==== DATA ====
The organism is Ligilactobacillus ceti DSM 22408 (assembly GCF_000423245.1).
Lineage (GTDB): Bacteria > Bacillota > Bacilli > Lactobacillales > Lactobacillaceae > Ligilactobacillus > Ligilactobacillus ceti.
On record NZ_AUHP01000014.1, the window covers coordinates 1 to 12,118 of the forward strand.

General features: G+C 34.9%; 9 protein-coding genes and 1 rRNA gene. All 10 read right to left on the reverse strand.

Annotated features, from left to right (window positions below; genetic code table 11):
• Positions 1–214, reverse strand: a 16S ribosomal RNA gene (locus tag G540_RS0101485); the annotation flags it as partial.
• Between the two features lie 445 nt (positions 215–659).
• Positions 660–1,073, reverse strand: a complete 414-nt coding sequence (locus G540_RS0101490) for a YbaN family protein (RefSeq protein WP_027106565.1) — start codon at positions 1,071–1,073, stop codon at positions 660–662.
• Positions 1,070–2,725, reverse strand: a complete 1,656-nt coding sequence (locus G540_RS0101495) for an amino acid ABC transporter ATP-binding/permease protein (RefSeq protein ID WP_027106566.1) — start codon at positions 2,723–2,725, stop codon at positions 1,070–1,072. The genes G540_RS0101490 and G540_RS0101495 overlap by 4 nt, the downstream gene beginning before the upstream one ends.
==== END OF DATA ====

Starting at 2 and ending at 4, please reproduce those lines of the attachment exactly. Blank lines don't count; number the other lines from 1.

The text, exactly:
Lineage (GTDB): Bacteria > Bacillota > Bacilli > Lactobacillales > Lactobacillaceae > Ligilactobacillus > Ligilactobacillus ceti.
On record NZ_AUHP01000014.1, the window covers coordinates 1 to 12,118 of the forward strand.

General features: G+C 34.9%; 9 protein-coding genes and 1 rRNA gene. All 10 read right to left on the reverse strand.